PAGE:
Probing mechanisms of defense gene activation to elevate plant disease resistance.

Intracellular immune receptors in plants are main molecular surveillance mediators in disease resistance, and they are also known as Resistance (R) proteins, nucleotide-binding (NB) and leucine-rich-repeat (LRR) domain-containing receptors (NLRs) and they can form inflammasome-like high-order protein complexes or known as “resistosomes”. Recognition of effectors (molecules secreted by pathogens, and some can suppress the host immunity) leads to the activation of NLR proteins or resistosomes and enhanced disease resistance (also known as effector-triggered immunity, or ETI). An early physiological signature of such activation is the rapid upregulation of defense genes. Malfunction of transcriptional reprogramming in ETI compromises the NLR-mediated immunity.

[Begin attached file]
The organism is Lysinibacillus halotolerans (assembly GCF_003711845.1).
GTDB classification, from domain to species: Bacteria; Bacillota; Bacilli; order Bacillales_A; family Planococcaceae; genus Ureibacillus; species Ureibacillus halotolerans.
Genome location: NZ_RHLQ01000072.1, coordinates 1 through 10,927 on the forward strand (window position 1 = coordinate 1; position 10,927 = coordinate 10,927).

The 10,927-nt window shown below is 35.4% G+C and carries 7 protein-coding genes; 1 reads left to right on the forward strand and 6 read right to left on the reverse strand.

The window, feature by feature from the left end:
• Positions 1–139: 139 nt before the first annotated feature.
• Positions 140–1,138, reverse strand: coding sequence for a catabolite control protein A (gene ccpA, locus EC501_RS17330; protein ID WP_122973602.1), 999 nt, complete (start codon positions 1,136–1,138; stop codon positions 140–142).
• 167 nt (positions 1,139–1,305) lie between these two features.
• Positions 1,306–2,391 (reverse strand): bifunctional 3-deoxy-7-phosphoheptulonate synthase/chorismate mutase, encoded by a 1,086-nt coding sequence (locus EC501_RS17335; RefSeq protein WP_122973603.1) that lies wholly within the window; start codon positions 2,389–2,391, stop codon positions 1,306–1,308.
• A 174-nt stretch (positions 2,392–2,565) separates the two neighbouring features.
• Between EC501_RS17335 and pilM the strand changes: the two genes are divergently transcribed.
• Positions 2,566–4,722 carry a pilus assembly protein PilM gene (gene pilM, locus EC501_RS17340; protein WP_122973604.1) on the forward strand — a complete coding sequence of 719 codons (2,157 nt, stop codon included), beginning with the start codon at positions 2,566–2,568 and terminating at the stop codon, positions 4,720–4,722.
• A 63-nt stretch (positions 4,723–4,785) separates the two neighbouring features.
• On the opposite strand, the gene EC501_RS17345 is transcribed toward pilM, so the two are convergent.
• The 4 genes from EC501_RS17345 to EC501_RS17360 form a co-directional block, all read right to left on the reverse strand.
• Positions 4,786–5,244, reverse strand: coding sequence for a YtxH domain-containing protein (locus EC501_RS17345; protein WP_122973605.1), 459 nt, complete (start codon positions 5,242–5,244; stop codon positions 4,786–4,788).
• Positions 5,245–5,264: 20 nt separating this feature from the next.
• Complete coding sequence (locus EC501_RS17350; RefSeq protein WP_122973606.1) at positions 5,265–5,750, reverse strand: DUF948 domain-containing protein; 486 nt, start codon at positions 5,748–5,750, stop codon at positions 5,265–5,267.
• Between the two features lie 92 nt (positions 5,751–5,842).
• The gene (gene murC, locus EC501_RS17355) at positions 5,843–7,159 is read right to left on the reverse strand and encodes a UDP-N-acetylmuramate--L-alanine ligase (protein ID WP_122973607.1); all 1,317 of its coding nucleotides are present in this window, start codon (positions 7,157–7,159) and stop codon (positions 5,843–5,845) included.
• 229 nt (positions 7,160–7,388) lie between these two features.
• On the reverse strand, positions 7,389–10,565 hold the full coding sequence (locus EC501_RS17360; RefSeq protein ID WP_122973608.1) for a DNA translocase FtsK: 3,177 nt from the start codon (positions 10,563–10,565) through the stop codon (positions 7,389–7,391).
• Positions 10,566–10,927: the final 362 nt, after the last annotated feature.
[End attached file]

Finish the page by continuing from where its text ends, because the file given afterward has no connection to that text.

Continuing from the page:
Recently the Ding Lab has generated multiple novel toolkits to uncouple the general regulatory mechanisms by which defense genes are transcriptionally activated.  We aim to identify and characterize the common regulatory components downstream of NLRs. On one hand, we will focus on understanding the functions of known several transcriptional regulators by answering the following questions: how are they recruited and activated? do they have co-regulators? how do they regulate their downstream targets? One the other hand, we will use novel genetic approaches to uncover novel components that are involved in the activation of ETI.

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